As the story continues to unfold, the audience learns of Valentine who is after Clary because her mother Jocelyn revealed to Clary (though the memories have been repressed with a spell) where the mortal cup, a powerful object that will help him create an army of shadowhunters, is hidden. The film builds suspense as we question who to trust in this veiled world; anyone could be trying to get the cup after all.
Was there an overabundance of characters as several critics complained? The answer is most certainly not. In fact, I found the characters quite simple to follow because of the self-contained plot taking place in the empty mansion with only six main characters in total. The rest were supporting and appeared as needed to further the plot.
Overall, there is the protagonist Clary, her best friend Simon, Jace, his small team of two shadowhunters, a warlock, a witch, Valentine (our villain), the older shadowhunter played by the fabulous Jared Harris, and Jocelyn and Luke. Of course, there are also Valentine’s two goons (if one could consider them ‘actual’ characters). With fewer characters than other genre based stories such as Pirates of the Caribbean and the Harry Potter franchise, I fail to see where all the complaints stem from.
And to top it all off, most of the side characters captured my interest. Jonathan Rhys Meyers’ interpretation of the villainous Valentine was fantastic while Sarah Connor (I mean Jocelyn) pulled off the mother so well that I want more of her backstory. I want a sequel for her backstory particularly. But it was Aidan Turner as Luke that drew me in the most. He pulled off his part with charisma and humor that didn’t even seem to be part of the screenplay. If only he had been in more scenes…
The main players also played their parts believably. Lily Collins (Clary) had a wonderful innocence about her, Robert Sheehan (Simon) a sweet adorableness and likability, and Jamie Campbell Bower (Jace) an aura of intensity that makes for a strong, romantic lead. None of the actors came off as amateurish or with a tone of voice that told me they were actors on screen rather than characters I could believe in. The dialogue in all its campy glory also rang true and didn’t make me cringe.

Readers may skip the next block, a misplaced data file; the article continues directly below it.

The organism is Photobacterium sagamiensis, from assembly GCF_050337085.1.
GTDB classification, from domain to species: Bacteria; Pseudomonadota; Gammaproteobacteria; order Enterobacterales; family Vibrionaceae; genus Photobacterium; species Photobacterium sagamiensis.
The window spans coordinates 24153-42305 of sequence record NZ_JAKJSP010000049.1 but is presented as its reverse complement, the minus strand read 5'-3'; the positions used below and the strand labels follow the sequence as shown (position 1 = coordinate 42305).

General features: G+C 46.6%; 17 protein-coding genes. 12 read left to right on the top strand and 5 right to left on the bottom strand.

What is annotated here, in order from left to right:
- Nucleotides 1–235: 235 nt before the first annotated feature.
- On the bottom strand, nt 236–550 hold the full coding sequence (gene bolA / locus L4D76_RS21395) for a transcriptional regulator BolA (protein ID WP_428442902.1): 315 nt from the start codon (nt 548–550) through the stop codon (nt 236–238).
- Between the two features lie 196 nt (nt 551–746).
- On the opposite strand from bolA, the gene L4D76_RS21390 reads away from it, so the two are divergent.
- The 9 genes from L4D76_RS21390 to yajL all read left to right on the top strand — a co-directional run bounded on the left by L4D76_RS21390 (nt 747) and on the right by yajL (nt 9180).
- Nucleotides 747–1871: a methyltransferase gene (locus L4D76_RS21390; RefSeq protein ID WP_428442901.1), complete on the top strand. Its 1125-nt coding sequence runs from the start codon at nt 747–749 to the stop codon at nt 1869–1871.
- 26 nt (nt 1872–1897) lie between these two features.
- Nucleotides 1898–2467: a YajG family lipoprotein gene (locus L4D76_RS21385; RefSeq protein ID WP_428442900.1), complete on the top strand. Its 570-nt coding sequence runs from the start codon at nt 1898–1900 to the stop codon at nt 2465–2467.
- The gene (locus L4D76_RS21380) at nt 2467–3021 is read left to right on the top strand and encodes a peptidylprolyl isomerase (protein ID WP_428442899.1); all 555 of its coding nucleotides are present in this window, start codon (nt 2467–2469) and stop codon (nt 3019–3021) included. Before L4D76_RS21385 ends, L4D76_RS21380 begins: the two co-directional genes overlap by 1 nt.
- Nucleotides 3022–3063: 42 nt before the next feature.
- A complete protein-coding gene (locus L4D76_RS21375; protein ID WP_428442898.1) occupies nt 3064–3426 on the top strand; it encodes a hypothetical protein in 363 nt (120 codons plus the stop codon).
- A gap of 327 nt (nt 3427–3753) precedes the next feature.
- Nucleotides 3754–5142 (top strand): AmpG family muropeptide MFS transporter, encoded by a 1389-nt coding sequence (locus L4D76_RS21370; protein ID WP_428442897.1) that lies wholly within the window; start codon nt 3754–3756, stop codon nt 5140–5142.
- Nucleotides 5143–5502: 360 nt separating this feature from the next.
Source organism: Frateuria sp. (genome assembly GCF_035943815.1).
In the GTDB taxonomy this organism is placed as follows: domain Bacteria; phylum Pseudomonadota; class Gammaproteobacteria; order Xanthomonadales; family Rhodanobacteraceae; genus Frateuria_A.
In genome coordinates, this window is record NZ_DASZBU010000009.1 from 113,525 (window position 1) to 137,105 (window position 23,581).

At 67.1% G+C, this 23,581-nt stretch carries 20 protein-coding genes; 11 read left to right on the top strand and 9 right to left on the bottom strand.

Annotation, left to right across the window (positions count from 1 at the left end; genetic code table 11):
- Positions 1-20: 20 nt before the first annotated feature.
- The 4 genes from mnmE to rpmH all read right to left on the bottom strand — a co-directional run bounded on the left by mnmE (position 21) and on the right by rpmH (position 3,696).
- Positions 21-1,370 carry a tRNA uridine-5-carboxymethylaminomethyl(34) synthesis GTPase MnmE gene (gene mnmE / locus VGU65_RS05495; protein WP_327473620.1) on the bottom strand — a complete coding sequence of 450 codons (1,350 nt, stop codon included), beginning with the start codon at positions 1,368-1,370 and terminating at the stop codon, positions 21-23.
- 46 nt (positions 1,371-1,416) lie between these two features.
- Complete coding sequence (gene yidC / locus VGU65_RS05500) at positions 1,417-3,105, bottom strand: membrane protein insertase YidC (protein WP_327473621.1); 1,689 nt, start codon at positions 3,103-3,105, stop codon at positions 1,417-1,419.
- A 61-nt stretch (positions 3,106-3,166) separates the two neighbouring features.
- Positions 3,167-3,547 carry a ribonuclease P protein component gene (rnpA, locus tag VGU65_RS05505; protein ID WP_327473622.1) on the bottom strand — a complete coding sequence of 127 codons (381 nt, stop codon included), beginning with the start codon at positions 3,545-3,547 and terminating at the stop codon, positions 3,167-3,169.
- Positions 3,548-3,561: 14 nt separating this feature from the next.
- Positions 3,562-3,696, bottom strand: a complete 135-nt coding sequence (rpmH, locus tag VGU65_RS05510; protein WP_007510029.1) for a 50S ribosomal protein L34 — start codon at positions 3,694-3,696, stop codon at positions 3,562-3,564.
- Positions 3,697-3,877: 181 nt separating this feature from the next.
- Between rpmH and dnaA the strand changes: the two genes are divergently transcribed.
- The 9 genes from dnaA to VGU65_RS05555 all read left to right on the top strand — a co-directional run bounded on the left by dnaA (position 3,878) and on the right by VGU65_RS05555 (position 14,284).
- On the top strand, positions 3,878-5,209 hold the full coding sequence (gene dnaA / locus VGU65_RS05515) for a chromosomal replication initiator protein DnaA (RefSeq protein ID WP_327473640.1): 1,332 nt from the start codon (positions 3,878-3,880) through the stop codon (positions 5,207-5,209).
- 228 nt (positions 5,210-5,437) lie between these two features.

The romance itself was compelling and goes to a dark place I think the audience will not expect if they are new to the story (I won’t spoil it for you). The chemistry between the three leads felt palpable and convincing. Everything about the casting and the writing of the romantic elements within this fantasy world came together seamlessly for a good whole.
I have to confess that while I am sure Clary and Jace have the most popular love story, I felt drawn to Jocelyn and Luke and the unrequited feelings between their characters. Can they have something more? I hope so and anxiously await the five possible movie sequels and will also be reading the books (I did read the first years back and loved it then but need a refresher) to flesh out their story even further. Perhaps I am just biased towards Luke because of my Mitchell and Being Human love. No, but seriously. He plays the perfect werewolf.
Was this movie without flaws? No. Some of the background details need more fleshing out and are likely confusing to those who haven’t read the book. I didn’t understand Hodge (Jared Harris) as well as I could have for instance. There were also a few moments of cheese but still, the moments were rare. Overall, this is a film that has something for almost everyone (gritty realism fans or those not interested in urban fantasy should probably stay away) from the romance to the fun adventure and action. Hopefully, enough people will overlook the negative reviews and decide for themselves. Go see this movie and trust me, you’ll be entertained.
Content Note: The film is PG-13
You can now buy The Mortal Instruments: City of Bones on DVD/Blu Ray.
“You had me at hello.”
“You pierce my soul. I am half agony, half hope.
I have loved none but you.”
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You can read more about Mortal Instruments cast member Aidan Turner in our article about him as a rising star here.Pin this article to read later! And make sure to follow us on Pinterest.